Student councils across the UP system launched campaigns urging to move the second semester of A.Y 2021-2022 amid the aftermath of Typhoon Odette and the Omicron-driven surge of COVID-19 cases.
In the first leg of the 52nd General Assembly of Student Councils (GASC) yesterday, statements and surveys from the university’s eight autonomous campuses showed that students are unprepared to resume classes as they have yet to recover from the back-to-back crises.
Typhoon Odette, which battered Visayas and Mindanao right before Christmas last year, left a death toll of 407 and damages amounting to P24.5 billion. Meanwhile, the highly transmissible Omicron variant led to an all-time high of 39,004 daily COVID cases in January.
UP’s academic calendar set the beginning of the second semester on Feb. 7, less than two weeks after the first semester ended on Jan. 25. The move was met with protest from students and formations in the UP system, who called on the university to “move the sem.”
In a survey of 241 students, UP Mindanao University Student Council (USC) revealed that 98% were not yet ready for the second semester, citing backlog in schoolwork and devastation from Typhoon Odette.
“[Students] are still struggling to make up with internet and efficient gadgets for the remote learning setup,” the council added. “This could potentially lead to collective burnout before the start of the next semester.”
On Feb. 3, the Mindanao USC requested for a two-week wellness break before the second semester but their administration has not responded as of press time.
UP Cebu (UPC) USC also lodged a petition to suspend classes “indefinitely” and waive academic deadlines after 88% of its 1,431 students said they were “gravely affected” by Typhoon Odette.
However, UPC Vice Chancellor for Academic Affairs Patricia Nazareno said the administration “cannot impose a uniform policy upon professors and lecturers due to academic freedom.”
“There are a lot of students, professors, REPS, and staff who are currently unreachable. We should not leave them behind and abandon them in these perilous times,” UPC USC said.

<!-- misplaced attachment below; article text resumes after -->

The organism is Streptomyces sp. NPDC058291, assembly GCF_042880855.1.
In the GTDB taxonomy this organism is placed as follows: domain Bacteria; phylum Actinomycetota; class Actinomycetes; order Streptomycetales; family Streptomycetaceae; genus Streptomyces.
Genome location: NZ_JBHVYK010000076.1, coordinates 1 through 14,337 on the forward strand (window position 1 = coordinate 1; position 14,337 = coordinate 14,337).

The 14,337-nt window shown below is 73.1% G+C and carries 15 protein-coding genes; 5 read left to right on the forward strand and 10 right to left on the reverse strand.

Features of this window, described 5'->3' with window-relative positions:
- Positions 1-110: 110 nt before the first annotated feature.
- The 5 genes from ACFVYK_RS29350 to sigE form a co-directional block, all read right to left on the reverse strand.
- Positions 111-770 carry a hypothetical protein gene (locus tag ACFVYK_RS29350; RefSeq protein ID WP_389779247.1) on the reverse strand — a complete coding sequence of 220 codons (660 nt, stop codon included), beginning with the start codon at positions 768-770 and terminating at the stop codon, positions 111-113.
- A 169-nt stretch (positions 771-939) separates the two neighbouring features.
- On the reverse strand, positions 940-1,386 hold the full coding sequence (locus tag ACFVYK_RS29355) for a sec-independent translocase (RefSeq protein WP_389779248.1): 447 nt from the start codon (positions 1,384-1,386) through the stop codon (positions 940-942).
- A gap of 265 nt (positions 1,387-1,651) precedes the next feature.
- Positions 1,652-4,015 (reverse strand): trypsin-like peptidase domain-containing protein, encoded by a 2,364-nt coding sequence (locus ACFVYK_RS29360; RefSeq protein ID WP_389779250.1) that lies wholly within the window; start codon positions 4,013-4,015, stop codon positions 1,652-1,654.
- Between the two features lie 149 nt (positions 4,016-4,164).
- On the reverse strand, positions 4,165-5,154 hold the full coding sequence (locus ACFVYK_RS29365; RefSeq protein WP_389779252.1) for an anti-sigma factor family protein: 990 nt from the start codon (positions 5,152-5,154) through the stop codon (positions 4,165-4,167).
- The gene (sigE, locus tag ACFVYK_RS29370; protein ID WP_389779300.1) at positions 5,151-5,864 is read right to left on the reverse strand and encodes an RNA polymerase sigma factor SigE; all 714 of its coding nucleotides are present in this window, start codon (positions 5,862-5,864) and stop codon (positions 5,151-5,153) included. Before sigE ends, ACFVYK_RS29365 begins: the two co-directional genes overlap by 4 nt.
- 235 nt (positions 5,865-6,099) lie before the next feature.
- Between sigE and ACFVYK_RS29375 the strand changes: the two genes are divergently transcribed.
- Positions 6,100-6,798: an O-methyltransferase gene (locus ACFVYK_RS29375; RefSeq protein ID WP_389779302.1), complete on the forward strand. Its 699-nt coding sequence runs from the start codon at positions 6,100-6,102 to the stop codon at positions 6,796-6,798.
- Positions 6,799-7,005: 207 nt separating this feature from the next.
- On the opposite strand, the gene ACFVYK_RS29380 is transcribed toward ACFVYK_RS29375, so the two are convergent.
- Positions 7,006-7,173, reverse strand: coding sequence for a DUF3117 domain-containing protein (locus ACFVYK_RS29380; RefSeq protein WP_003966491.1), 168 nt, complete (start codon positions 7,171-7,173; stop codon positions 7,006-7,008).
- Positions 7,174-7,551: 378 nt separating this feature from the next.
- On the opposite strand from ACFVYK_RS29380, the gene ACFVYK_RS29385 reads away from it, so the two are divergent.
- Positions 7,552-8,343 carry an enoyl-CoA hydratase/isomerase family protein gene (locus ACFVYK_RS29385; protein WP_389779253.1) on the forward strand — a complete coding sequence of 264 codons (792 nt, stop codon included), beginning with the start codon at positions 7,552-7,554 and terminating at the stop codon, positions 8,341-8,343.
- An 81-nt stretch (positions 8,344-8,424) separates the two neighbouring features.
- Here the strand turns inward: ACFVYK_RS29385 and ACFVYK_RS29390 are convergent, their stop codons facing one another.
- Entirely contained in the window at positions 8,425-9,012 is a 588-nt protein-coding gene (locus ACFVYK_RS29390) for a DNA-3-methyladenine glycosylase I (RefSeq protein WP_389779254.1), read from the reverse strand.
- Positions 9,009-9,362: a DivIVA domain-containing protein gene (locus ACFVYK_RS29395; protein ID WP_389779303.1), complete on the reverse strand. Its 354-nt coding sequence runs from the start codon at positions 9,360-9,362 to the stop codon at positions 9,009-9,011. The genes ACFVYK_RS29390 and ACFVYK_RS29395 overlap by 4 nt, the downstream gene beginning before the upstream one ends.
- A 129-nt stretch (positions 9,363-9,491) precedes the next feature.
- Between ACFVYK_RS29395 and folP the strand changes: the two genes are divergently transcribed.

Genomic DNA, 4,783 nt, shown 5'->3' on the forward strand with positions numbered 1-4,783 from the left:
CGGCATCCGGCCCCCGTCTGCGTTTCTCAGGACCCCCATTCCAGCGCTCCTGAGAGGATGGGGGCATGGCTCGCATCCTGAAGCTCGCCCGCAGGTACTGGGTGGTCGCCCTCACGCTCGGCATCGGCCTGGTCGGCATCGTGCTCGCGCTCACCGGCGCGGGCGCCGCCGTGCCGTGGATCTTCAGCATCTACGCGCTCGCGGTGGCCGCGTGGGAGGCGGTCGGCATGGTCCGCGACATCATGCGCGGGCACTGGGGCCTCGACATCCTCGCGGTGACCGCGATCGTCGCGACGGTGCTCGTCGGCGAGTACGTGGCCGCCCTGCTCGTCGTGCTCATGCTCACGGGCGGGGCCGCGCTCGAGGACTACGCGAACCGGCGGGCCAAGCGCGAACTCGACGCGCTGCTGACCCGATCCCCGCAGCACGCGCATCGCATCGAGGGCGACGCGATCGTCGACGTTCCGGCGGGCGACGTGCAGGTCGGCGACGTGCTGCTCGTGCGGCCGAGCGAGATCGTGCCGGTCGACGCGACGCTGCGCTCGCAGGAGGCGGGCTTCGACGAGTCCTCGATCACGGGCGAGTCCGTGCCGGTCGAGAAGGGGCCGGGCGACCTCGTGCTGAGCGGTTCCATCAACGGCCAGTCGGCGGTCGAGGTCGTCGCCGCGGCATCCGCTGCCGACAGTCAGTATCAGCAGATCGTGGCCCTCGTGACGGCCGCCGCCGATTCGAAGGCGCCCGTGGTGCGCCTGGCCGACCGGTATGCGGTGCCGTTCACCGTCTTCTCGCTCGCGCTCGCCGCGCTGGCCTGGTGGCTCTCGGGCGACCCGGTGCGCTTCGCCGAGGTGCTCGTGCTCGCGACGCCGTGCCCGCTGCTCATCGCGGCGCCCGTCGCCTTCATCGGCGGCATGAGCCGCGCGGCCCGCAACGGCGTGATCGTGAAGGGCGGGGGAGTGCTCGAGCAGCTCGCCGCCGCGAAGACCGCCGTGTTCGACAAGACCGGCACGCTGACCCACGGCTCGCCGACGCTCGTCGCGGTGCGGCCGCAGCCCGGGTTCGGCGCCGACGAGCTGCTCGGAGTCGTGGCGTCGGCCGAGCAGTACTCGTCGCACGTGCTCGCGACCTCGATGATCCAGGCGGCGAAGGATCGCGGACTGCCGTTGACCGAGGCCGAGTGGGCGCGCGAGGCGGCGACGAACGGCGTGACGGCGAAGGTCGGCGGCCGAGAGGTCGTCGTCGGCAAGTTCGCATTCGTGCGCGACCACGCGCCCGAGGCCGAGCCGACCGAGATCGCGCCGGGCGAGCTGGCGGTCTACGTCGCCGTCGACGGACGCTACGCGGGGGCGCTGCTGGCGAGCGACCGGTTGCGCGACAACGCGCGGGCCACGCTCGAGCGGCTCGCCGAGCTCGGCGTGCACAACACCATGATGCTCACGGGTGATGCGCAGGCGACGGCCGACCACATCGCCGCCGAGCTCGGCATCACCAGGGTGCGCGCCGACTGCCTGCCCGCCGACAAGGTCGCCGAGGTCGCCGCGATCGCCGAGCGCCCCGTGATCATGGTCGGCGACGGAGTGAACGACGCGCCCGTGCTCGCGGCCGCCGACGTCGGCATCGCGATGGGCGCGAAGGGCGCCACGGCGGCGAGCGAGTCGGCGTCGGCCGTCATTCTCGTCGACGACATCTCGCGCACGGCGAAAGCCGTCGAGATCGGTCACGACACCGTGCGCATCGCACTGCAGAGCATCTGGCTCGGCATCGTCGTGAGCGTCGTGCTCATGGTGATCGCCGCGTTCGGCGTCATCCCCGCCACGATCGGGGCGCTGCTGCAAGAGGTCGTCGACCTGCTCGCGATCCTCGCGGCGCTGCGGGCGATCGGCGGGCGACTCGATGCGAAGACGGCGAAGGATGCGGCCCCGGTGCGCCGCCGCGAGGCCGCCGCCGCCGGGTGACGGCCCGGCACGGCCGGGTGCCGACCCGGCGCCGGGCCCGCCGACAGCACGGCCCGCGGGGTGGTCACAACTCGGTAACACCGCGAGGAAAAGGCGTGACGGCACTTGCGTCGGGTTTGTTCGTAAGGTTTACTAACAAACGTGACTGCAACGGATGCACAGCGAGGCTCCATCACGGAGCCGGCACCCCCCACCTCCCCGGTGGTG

UP Visayas (UPV) USC also called for academic easing in the aftermath of Typhoon Odette. Despite strong clamor from students, their administration gave extensions for academic requirements on a “case-to-case basis” while deadlines for grade submissions were only moved “temporarily.”
Meanwhile in Metro Manila, the UP Diliman (UPD) USC also petitioned to move the semester due to a COVID surge in the region. The campus logged its highest ever tally of active COVID-19 cases in January, with 340 cases at its peak on Jan. 20.
READ: UP COVID-19 Watch
Following a survey of 1,108 respondents that found 883 students who experienced COVID symptoms, the UPD Rise For Education Alliance held a signature campaign calling to move the second semester to Feb. 21. As of Jan. 31, it has garnered 6,500 signatories.
Still, UP Diliman Chancellor Fidel Nemenzo rejected these calls, citing delayed and incoming first-year students and graduating students taking licensure exams. Instead, Nemenzo pushed through with the Feb. 7 class opening but suspended synchronous and asynchronous activities for the first week.
“We are in the same boat. But this is a boat that travels and navigates a sea of challenges we cannot simply exit,” Nemenzo said in a statement. “We must balance welfare and wellness with the continuity of education and services.”
A memorandum from UPD Vice Chancellor for Academic Affairs Theresa Payongayong also told faculty members to start academic deadlines by the third week of the semester, or on Feb. 21 to 26.
UPD USC Chairperson Jonas Abadilla criticized this move, saying it fails to consider that the UP community is struggling to keep afloat.
“The boat is sinking. The boat is only as strong as the people who are in it,” Abadilla said in the GASC.
UP Los Baños (UPLB) USC also filed a petition to delay the second semester by two weeks. The UPLB administration responded with academic easing from Feb. 8 to 18 where “no synchronous and asynchronous classes, submissions, and requirements should be given.”
“Parang recovery break lang din siya, iniba lang yung term na ginamit,” said UPLB USC Vice Chairperson Shaira Daludado.
Only UP Baguio (UPB) moved the opening of the second semester out of UP’s eight constituent units. UPB USC’s student disposition survey found that 40.7% of 432 students were in the middle of the spectrum in a scale between “absolutely struggling” to “absolutely doing well.”
UPB Chancellor Corazon Abansi adjusted the second semester opening to Feb. 14, one week later than the UP System calendar.
UPB USC lauded the collective efforts of students, faculty and staff in the success of their campaign.
“In the midst of uncertain times, it is imperative that the university remain a safe and nurturing environment that is responsive to the calls of the community,” the council said in a statement.